Ghana investigates Ivorian Rebels incursion
Tamale (N/R), April 21, GNA - Ghana is investigating reported Ivorian Rebels incursions into Northern Ghana ostensibly in pursuit of gunrunners.
The Armed Forces Council of Ghana would be convening an emergency meeting to assess the situation, Defence Minister, Dr Kwame Addo Kufuor said on Wednesday after visiting Tamale and Bole, both in the Northern Region.
Rebels in control of Northern Cote d'Ivoire on Saturday March 12 were reported to have entered Saru, a village in the Bole District on the northwestern frontiers of Ghana, and abducted the chief of the area. The reports said Captain Moro Sanda, a Ghanaian Army Officer, serving with the UN Mission in Cote d'Ivoire, assisted the Ivorian rebels to raid the entire community ostensibly in search of arms and ammunition. The group, which was allegedly led by one Sergeant Morro Quatarra, kidnapped the chief of the village, locked him up in a rebel-held cell in Cote d'Ivoire, shot one person and looted their belongings.
Dr Addo Kufuor said the situation was a very grave one, because it bothered on national security and could jeopardise the relative peace and stability in the country, adding that it was a slight on Ghana's territorial integrity.
He said UN soldiers in Cote d'Ivoire had no jurisdiction to enter Ghana and that the Ghanaian Officer in question would not be shielded if investigations found him to be guilty.
The Minister said the rebel incursion issue would be deliberated upon at an emergency meeting and that their findings and decisions would be forwarded to President John Agyekum Kufuor for the necessary action to be taken.
When Dr Addo Kufuor got to Bole to investigate the allegation, the District Chief Executive, Alhaji Suleimana Adam Achanso told him that on March 13, this year, a report was made to the District Police Commander by the Police Officer at Tuna, another village in the District, that soldiers believed to be Ghanaians crossed over to Saru and arrested Saru Wura, the Chief of the village, and two other people and took them across the border.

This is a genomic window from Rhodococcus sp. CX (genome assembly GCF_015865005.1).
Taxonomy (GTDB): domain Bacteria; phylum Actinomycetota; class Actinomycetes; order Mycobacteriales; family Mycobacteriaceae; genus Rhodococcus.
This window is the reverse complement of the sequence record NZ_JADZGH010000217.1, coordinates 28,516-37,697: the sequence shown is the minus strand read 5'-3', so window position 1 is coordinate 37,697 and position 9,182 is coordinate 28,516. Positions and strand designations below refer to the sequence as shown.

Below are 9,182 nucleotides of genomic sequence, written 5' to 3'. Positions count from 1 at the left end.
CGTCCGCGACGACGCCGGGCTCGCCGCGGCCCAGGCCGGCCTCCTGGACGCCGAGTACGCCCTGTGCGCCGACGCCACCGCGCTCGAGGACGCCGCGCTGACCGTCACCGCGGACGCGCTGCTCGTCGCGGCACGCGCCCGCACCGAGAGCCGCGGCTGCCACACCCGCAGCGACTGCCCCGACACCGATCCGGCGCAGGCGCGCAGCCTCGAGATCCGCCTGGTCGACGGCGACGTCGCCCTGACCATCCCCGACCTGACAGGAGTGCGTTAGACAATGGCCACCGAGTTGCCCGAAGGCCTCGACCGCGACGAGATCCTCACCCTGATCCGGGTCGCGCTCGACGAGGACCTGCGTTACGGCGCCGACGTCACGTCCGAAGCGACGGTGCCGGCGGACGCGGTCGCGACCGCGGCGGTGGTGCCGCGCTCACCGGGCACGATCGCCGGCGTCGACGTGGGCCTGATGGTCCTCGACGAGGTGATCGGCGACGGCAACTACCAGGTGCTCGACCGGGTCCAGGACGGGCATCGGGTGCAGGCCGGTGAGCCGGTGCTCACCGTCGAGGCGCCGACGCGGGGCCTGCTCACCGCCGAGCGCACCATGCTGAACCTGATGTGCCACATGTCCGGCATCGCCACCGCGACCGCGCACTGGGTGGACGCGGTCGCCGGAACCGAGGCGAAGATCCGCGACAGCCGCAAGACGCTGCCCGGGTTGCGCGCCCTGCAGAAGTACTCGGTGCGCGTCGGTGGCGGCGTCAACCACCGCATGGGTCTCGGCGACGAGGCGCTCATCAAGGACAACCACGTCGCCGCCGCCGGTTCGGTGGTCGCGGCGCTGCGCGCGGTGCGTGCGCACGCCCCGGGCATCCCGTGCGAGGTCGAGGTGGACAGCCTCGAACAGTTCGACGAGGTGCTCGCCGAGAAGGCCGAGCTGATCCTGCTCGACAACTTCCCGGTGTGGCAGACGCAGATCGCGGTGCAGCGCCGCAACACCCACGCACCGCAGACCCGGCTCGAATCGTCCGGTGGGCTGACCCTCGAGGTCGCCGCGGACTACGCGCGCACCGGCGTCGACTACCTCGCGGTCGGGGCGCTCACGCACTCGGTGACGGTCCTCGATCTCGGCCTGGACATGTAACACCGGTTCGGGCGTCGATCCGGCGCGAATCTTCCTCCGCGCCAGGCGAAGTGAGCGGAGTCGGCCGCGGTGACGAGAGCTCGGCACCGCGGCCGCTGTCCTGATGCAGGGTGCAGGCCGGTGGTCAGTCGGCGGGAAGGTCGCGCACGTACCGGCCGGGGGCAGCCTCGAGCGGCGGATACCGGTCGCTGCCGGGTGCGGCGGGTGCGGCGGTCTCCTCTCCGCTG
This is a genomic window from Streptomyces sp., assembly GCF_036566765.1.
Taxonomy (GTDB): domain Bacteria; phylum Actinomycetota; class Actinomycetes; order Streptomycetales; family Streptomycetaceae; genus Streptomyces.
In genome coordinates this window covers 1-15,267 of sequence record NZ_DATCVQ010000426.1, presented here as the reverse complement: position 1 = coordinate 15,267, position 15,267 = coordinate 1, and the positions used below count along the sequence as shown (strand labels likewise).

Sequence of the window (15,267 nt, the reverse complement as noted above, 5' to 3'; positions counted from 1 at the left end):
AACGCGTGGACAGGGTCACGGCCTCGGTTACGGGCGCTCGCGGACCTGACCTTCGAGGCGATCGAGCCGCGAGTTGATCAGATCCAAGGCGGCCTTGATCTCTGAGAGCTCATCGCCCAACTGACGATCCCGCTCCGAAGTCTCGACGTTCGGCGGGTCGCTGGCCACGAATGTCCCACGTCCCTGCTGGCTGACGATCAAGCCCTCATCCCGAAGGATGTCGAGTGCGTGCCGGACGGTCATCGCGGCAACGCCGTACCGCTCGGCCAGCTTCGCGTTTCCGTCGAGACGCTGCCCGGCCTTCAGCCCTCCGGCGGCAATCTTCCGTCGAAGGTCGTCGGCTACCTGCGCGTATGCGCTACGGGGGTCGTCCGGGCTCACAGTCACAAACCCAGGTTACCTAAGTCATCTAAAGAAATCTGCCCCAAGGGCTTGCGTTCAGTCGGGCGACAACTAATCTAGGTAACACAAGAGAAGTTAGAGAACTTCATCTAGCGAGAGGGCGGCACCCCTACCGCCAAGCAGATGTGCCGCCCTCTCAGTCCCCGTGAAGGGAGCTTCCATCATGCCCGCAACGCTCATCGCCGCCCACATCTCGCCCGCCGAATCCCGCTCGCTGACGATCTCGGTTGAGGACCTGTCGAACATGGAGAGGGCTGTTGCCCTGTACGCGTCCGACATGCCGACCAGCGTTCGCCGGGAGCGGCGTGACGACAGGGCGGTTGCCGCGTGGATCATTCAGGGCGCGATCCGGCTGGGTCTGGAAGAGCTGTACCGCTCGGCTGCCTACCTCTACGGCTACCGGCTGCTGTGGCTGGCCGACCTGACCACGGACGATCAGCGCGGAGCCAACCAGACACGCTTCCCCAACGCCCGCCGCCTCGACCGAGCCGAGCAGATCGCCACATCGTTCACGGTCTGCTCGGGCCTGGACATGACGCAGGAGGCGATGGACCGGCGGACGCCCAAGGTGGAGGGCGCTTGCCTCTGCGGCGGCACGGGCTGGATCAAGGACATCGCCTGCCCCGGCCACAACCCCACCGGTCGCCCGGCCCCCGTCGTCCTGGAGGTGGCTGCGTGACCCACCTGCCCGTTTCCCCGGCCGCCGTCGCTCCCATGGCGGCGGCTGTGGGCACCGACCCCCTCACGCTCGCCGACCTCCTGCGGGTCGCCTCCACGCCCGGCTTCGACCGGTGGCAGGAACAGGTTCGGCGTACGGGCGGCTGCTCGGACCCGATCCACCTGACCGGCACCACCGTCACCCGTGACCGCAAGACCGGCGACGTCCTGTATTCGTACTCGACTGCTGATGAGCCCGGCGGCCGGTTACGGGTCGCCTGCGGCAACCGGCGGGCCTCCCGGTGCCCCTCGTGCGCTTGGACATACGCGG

He said the District Security Council (DISEC) quickly met and decided that the Bolewura should be contacted and assisted to send a delegation to find out what was happening.
The delegation, which he said was headed by the Bolewura's son, Mr Seidu Alhasan Hambee later reported that UN soldiers in Cote d'Ivoire and the rebels carried out the operation.
The DCE told Dr Addo Kufuor that Mr Hambee reported to him that the rebel leader at Bouna and Captain Sanda explained that they suspected that a Ghanaian, resident at Bouna, was selling arms to some people across the border in Ghana.
They said on March 12, they laid ambush and arrested the Ghanaian gunrunner in Bouna and another Ghanaian, who was alleged to have come to collect some arms from him.
The DCE said according to the information, three people were ambushed but one of them escaped.
He said when those arrested were interrogated, the alleged Ghanaian collaborator said he was the son of the Saru Wura and this made the rebels to arrest the Saru Wura and one other person from his house at Saru.
The DCE said upon the intervention of the Bolewura's delegation to the rebel held area; the Saru Wura and two others were released to the delegation.
The DCE said the matter was not reported to the authorities in Accra because the Regional Officer of the Bureau of National Investigations (BNI) in Wa told them that the incident was a UN operation and was ordered from Accra.
The DCE said that, apart from that incident, there were no reports of rebel incursions into that part of the country.
Dr Addo Kufuor later called on the Bolewura Amankwa Gbedese II, who corroborated the DCE's story about the incident.
The Minister described the incident as a "very serious issue", because it was with the help of Ghanaian peacekeepers stationed in Bouna that the rebels made the incursion into that area.
Bolewura Gbedese said his son was sent with a delegation to negotiate the release of the Saru Wura and those abducted along with him.
He registered his displeasure about the situation in the area, saying that, because the first incursion was not opposed, the rebels had made subsequent ones into the District to loot and in one instance burnt down a house in the process.
Dr Addo Kufuor said the developments in Cote d'Ivoire posed a great treat to Ghana's stability and warned that Ghana would not compromise its security and sovereignty. 21 April 05